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Author Topic: Open Dyslexic Fonts  (Read 4841 times)

Renegade

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Open Dyslexic Fonts
« on: October 08, 2012, 08:28:57 AM »
This seems pretty nifty - Open Dyslexic fonts - fonts to help people with dyslexia.

http://dyslexicfonts.com/

Screenshot - 2012-10-09 , 12_26_18 AM.png

And at Github:

https://github.com/a...ngoist/open-dyslexic

It sounds like a interesting approach.
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joiwind

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Re: Open Dyslexic Fonts
« Reply #1 on: October 08, 2012, 08:44:56 AM »
Yes, very good idea, very neat and no doubt very helpful.

(Note that I didn't fall into the rtap of making a koje.)
.: I use K-Meleon - the browser you can control - but I love Pale Moon too :.

Renegade

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Re: Open Dyslexic Fonts
« Reply #2 on: October 08, 2012, 09:22:04 AM »
Yes, very good idea, very neat and no doubt very helpful.

(Note that I didn't fall into the rtap of making a koje.)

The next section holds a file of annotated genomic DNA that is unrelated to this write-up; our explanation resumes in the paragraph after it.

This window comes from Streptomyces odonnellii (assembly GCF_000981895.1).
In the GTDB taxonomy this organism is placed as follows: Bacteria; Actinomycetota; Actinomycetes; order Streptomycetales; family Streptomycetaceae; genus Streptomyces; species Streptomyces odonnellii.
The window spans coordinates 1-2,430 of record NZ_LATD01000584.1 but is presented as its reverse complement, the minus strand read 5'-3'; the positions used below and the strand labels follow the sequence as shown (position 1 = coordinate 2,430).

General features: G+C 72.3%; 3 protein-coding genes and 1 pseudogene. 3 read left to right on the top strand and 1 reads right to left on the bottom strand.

I'm not sure how a Rural Transit Assistance Program can be use to create a small island off the south coast of South Korea that is mostly renowned for shipbuilding, bars, and hot women that are ready to take your money... :P

Sgih... cna't seem to mkae a fnnuy tehre. :(

A friend of mine is dyslexic, and when he finished university, you can imagine he had a party for it. :) I think he went on to become a successful drug dealer... kind of lost contact with him a few years ago...

Another friend is doing extremely well with his dyslexia. He suffered from it extremely badly. Today, he's posting on Facebook regularly, which is leagues advanced from how he used to deal with things, i.e. not read period.

It's pretty common, but very often people feel ashamed, and hide it.
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Freedom is the right to be wrong, not the right to do wrong. - John Diefenbaker